With respect to blood acid base status, animal studies have revealed that metabolic acidosis can promote a phosphaturia by at least three independent mechanisms. The first involves an acidosis-mediated inhibition of the glycolytic rate38, decreasing the cellular uptake of phosphate. Secondly, to enhance urinary net acid excretion, increasing amounts of phosphate are absorbed from the intestine and released from bone into the bloodstream, leading to an amplification of the urinary titratable acid excretion39,40. Thirdly, studies have shown that while PiT1 & PiT2 transporters are increased over 7 days during metabolic acidosis, there is a significant inhibition of NaPi-IIa transporter activity, leading to a decrease in the renal uptake of phosphate, further potentiating the phosphaturia. A modulation of the trafficking of the transporter protein to the apical cell membrane, the reduced availability of divalent HPO42− at urinary pH ≤ 6.0, and a decreased synthesis of NaPi-IIa protein have been collectively shown to account for the inhibited Na+/Pi co-transporter activity observed in metabolic acidosis41. In complete contrast, it has been shown that metabolic acidosis increases NaPi-IIb abundance in the ileum of the rat42, the physiological purpose of which is to facilitate an increased reabsorption of phosphate to buffer the extracellular acid load, in addition to minimizing the excessive liberation of phosphate from bone. In respect of the acidotic, hyperhophataemic rabbits in this study, it would be interesting to ascertain if salivary gland NaPi-IIb is affected in a similar fashion.

Phosphate, calcium, and magnesium metabolism are very closely interconnected in many monogastric animals, as similar regulating hormones govern their activities. However, in the rabbit, whereas the digestive system appears to be the primary route for phosphate excretion, urine is the major route for calcium and magnesium excretion43,44. In contrast to the intestinal control of Pi uptake by 1,25-(OH)2 D3, rabbit gut calcium absorption is independent of calcitriol regulation. Rather, a balance between dietary intake and urinary excretion determines the serum total calcium level in this species. Hence, a high intake of calcium is responsible for rabbit urine having a thick creamy appearance. High plasma citrate concentrations facilitate the urinary excretion of copious quantities of ultrafilterable calcium by this species1.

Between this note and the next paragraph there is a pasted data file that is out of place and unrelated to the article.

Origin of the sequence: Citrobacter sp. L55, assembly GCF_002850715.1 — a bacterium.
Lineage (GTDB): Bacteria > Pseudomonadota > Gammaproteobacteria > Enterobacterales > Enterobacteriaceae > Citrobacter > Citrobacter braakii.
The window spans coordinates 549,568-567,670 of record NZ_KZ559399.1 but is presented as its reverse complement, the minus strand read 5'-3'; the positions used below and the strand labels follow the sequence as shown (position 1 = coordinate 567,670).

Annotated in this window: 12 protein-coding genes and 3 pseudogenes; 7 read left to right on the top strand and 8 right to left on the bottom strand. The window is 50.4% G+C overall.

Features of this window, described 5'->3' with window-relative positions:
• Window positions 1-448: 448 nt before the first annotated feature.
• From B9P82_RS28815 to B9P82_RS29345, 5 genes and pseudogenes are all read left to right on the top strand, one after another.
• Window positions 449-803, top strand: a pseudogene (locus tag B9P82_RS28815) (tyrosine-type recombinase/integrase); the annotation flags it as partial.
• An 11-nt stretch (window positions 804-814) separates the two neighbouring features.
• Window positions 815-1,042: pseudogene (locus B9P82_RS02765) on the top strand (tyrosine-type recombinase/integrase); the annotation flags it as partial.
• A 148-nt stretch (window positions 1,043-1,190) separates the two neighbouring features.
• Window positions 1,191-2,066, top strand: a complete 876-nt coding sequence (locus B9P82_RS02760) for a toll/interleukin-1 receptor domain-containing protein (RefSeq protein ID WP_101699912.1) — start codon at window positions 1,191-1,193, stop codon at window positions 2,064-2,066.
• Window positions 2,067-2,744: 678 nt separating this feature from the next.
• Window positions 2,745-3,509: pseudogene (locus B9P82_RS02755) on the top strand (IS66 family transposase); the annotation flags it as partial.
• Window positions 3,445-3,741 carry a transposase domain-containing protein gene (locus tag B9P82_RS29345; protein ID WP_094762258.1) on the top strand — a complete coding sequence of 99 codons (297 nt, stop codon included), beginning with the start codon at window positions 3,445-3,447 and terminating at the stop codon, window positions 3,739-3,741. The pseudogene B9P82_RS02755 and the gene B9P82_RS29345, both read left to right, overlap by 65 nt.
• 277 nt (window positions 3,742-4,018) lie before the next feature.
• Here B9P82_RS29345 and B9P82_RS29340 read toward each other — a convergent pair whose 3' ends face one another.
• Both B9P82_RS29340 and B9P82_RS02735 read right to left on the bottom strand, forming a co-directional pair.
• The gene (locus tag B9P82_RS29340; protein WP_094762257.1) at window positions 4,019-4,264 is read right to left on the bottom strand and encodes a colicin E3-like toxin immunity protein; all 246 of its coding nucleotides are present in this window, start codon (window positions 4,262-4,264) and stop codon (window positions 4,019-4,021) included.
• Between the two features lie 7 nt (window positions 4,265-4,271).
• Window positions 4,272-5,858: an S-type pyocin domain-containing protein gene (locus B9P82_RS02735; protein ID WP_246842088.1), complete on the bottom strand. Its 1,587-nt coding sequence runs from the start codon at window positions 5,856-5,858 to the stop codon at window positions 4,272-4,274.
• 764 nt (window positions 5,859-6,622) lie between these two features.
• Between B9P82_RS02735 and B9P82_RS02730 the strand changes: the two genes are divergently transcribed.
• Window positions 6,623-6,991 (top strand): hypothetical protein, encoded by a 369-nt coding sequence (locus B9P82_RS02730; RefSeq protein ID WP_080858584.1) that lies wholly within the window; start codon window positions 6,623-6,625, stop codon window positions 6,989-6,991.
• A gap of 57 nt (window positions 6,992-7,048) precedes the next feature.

It is clear that future research studies are required to characterize the unique kinetic properties of the transporters responsible for phosphate reabsorption in the rabbit kidney, in addition to determining what hormonal and other factors might influence their respective activities during hyperphosphataemia. The extrarenal mechanisms of plasma phosphate regulation that appear to operate in the rabbit undoubtedly warrant further investigation. In this regard, the secretory role of the salivary glands in excreting inorganic phosphate into the digestive tract has to be investigated at the outset. The inter-relationship between the parathyroid and salivary glands in the homeostatic regulation of plasma phosphate levels in the rabbit requires a detailed appraisal, including identifying the location and biochemical nature of a plasma phosphate sensing mechanism. One might postulate that an avid reclamation and secretion of phosphate by the salivary glands, coupled with a ruminant–like kidney phosphate kinetics model, may make it possible for the rabbit caecum to harvest adequate amounts of inorganic phosphate to regulate the pH therein, and in so doing, prevent a transfaunation of the resident microbiota taking place45. The findings of this study confirm the description of the rabbit as a monogastric, pseudo-ruminant herbivore.